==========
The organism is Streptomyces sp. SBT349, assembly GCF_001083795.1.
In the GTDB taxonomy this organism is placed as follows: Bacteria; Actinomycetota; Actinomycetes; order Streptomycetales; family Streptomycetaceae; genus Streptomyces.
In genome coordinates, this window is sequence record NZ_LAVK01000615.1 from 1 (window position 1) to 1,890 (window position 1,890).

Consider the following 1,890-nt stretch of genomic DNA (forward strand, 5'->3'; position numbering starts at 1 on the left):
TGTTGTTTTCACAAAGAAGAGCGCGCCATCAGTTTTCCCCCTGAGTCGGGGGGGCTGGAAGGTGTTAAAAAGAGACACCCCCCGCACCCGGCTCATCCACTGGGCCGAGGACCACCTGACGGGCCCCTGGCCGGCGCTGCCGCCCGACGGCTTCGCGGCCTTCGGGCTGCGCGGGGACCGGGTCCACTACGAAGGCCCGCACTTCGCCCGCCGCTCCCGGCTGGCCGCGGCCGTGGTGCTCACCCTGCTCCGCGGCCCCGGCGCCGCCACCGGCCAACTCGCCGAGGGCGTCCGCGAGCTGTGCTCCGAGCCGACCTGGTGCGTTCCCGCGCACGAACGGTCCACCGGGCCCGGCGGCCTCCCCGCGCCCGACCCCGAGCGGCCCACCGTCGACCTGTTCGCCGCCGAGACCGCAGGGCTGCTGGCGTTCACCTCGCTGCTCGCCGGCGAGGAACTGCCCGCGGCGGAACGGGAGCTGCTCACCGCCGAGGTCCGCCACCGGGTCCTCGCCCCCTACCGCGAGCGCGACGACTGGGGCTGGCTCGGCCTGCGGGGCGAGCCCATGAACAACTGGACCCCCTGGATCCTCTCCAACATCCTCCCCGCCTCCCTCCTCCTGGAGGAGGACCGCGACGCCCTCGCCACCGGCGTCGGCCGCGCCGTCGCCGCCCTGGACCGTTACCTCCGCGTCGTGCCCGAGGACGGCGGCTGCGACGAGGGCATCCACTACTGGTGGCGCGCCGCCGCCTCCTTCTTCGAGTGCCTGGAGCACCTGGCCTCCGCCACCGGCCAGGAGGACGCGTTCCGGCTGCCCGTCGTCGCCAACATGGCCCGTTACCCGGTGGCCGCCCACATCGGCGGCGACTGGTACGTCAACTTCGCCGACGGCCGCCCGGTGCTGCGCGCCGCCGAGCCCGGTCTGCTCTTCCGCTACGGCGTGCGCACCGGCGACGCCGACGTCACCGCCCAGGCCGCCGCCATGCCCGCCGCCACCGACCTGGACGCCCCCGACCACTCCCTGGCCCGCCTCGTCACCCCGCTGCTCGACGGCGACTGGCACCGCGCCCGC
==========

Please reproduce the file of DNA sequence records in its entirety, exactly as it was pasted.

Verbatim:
The organism is Streptomyces sp. SBT349, assembly GCF_001083795.1.
In the GTDB taxonomy this organism is placed as follows: Bacteria; Actinomycetota; Actinomycetes; order Streptomycetales; family Streptomycetaceae; genus Streptomyces.
In genome coordinates, this window is sequence record NZ_LAVK01000615.1 from 1 (window position 1) to 1,890 (window position 1,890).

Consider the following 1,890-nt stretch of genomic DNA (forward strand, 5'->3'; position numbering starts at 1 on the left):
TGTTGTTTTCACAAAGAAGAGCGCGCCATCAGTTTTCCCCCTGAGTCGGGGGGGCTGGAAGGTGTTAAAAAGAGACACCCCCCGCACCCGGCTCATCCACTGGGCCGAGGACCACCTGACGGGCCCCTGGCCGGCGCTGCCGCCCGACGGCTTCGCGGCCTTCGGGCTGCGCGGGGACCGGGTCCACTACGAAGGCCCGCACTTCGCCCGCCGCTCCCGGCTGGCCGCGGCCGTGGTGCTCACCCTGCTCCGCGGCCCCGGCGCCGCCACCGGCCAACTCGCCGAGGGCGTCCGCGAGCTGTGCTCCGAGCCGACCTGGTGCGTTCCCGCGCACGAACGGTCCACCGGGCCCGGCGGCCTCCCCGCGCCCGACCCCGAGCGGCCCACCGTCGACCTGTTCGCCGCCGAGACCGCAGGGCTGCTGGCGTTCACCTCGCTGCTCGCCGGCGAGGAACTGCCCGCGGCGGAACGGGAGCTGCTCACCGCCGAGGTCCGCCACCGGGTCCTCGCCCCCTACCGCGAGCGCGACGACTGGGGCTGGCTCGGCCTGCGGGGCGAGCCCATGAACAACTGGACCCCCTGGATCCTCTCCAACATCCTCCCCGCCTCCCTCCTCCTGGAGGAGGACCGCGACGCCCTCGCCACCGGCGTCGGCCGCGCCGTCGCCGCCCTGGACCGTTACCTCCGCGTCGTGCCCGAGGACGGCGGCTGCGACGAGGGCATCCACTACTGGTGGCGCGCCGCCGCCTCCTTCTTCGAGTGCCTGGAGCACCTGGCCTCCGCCACCGGCCAGGAGGACGCGTTCCGGCTGCCCGTCGTCGCCAACATGGCCCGTTACCCGGTGGCCGCCCACATCGGCGGCGACTGGTACGTCAACTTCGCCGACGGCCGCCCGGTGCTGCGCGCCGCCGAGCCCGGTCTGCTCTTCCGCTACGGCGTGCGCACCGGCGACGCCGACGTCACCGCCCAGGCCGCCGCCATGCCCGCCGCCACCGACCTGGACGCCCCCGACCACTCCCTGGCCCGCCTCGTCACCCCGCTGCTCGACGGCGACTGGCACCGCGCCCGC